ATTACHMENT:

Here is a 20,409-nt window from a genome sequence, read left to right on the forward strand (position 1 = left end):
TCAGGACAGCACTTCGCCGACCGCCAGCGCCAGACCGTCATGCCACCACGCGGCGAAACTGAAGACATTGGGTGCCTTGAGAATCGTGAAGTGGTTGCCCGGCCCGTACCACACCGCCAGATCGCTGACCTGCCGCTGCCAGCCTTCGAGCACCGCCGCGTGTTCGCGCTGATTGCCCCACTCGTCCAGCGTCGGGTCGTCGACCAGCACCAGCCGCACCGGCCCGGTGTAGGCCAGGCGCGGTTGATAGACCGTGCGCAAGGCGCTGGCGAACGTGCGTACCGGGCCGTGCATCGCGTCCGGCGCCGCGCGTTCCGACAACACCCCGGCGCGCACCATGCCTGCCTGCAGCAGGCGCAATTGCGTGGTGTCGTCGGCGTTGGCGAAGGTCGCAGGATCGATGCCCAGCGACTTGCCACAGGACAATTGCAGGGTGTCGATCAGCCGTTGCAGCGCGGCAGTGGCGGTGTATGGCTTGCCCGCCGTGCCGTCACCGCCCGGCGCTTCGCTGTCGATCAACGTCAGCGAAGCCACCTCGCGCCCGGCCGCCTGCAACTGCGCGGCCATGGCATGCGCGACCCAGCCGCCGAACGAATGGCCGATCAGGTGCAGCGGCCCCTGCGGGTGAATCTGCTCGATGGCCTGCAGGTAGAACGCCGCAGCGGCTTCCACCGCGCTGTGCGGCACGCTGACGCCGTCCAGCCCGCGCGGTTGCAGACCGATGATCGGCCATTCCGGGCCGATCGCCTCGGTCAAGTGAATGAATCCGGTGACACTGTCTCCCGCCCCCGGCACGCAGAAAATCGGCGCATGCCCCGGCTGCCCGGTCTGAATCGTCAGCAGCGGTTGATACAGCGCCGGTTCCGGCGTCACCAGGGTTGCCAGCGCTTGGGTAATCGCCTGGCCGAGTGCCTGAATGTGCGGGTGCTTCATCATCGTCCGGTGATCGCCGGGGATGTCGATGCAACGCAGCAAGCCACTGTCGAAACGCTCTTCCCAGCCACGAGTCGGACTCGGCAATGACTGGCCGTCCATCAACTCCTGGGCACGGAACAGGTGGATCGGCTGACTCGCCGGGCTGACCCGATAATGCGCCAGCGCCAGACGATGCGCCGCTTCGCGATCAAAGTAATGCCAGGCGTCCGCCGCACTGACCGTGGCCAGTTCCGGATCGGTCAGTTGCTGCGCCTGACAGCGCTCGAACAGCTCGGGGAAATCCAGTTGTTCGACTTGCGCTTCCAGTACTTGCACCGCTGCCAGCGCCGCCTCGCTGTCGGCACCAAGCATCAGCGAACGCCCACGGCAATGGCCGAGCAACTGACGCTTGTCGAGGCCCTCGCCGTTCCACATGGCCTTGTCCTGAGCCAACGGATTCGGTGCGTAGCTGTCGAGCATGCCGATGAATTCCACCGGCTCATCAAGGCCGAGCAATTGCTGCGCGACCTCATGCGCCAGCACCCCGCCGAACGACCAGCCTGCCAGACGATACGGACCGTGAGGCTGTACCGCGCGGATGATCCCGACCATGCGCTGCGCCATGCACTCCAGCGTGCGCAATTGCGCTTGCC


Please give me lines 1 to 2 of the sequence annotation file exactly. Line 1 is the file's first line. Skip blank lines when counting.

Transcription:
Here is a 20,409-nt window from a genome sequence, read left to right on the forward strand (position 1 = left end):
TCAGGACAGCACTTCGCCGACCGCCAGCGCCAGACCGTCATGCCACCACGCGGCGAAACTGAAGACATTGGGTGCCTTGAGAATCGTGAAGTGGTTGCCCGGCCCGTACCACACCGCCAGATCGCTGACCTGCCGCTGCCAGCCTTCGAGCACCGCCGCGTGTTCGCGCTGATTGCCCCACTCGTCCAGCGTCGGGTCGTCGACCAGCACCAGCCGCACCGGCCCGGTGTAGGCCAGGCGCGGTTGATAGACCGTGCGCAAGGCGCTGGCGAACGTGCGTACCGGGCCGTGCATCGCGTCCGGCGCCGCGCGTTCCGACAACACCCCGGCGCGCACCATGCCTGCCTGCAGCAGGCGCAATTGCGTGGTGTCGTCGGCGTTGGCGAAGGTCGCAGGATCGATGCCCAGCGACTTGCCACAGGACAATTGCAGGGTGTCGATCAGCCGTTGCAGCGCGGCAGTGGCGGTGTATGGCTTGCCCGCCGTGCCGTCACCGCCCGGCGCTTCGCTGTCGATCAACGTCAGCGAAGCCACCTCGCGCCCGGCCGCCTGCAACTGCGCGGCCATGGCATGCGCGACCCAGCCGCCGAACGAATGGCCGATCAGGTGCAGCGGCCCCTGCGGGTGAATCTGCTCGATGGCCTGCAGGTAGAACGCCGCAGCGGCTTCCACCGCGCTGTGCGGCACGCTGACGCCGTCCAGCCCGCGCGGTTGCAGACCGATGATCGGCCATTCCGGGCCGATCGCCTCGGTCAAGTGAATGAATCCGGTGACACTGTCTCCCGCCCCCGGCACGCAGAAAATCGGCGCATGCCCCGGCTGCCCGGTCTGAATCGTCAGCAGCGGTTGATACAGCGCCGGTTCCGGCGTCACCAGGGTTGCCAGCGCTTGGGTAATCGCCTGGCCGAGTGCCTGAATGTGCGGGTGCTTCATCATCGTCCGGTGATCGCCGGGGATGTCGATGCAACGCAGCAAGCCACTGTCGAAACGCTCTTCCCAGCCACGAGTCGGACTCGGCAATGACTGGCCGTCCATCAACTCCTGGGCACGGAACAGGTGGATCGGCTGACTCGCCGGGCTGACCCGATAATGCGCCAGCGCCAGACGATGCGCCGCTTCGCGATCAAAGTAATGCCAGGCGTCCGCCGCACTGACCGTGGCCAGTTCCGGATCGGTCAGTTGCTGCGCCTGACAGCGCTCGAACAGCTCGGGGAAATCCAGTTGTTCGACTTGCGCTTCCAGTACTTGCACCGCTGCCAGCGCCGCCTCGCTGTCGGCACCAAGCATCAGCGAACGCCCACGGCAATGGCCGAGCAACTGACGCTTGTCGAGGCCCTCGCCGTTCCACATGGCCTTGTCCTGAGCCAACGGATTCGGTGCGTAGCTGTCGAGCATGCCGATGAATTCCACCGGCTCATCAAGGCCGAGCAATTGCTGCGCGACCTCATGCGCCAGCACCCCGCCGAACGACCAGCCTGCCAGACGATACGGACCGTGAGGCTGTACCGCGCGGATGATCCCGACCATGCGCTGCGCCATGCACTCCAGCGTGCGCAATTGCGCTTGCC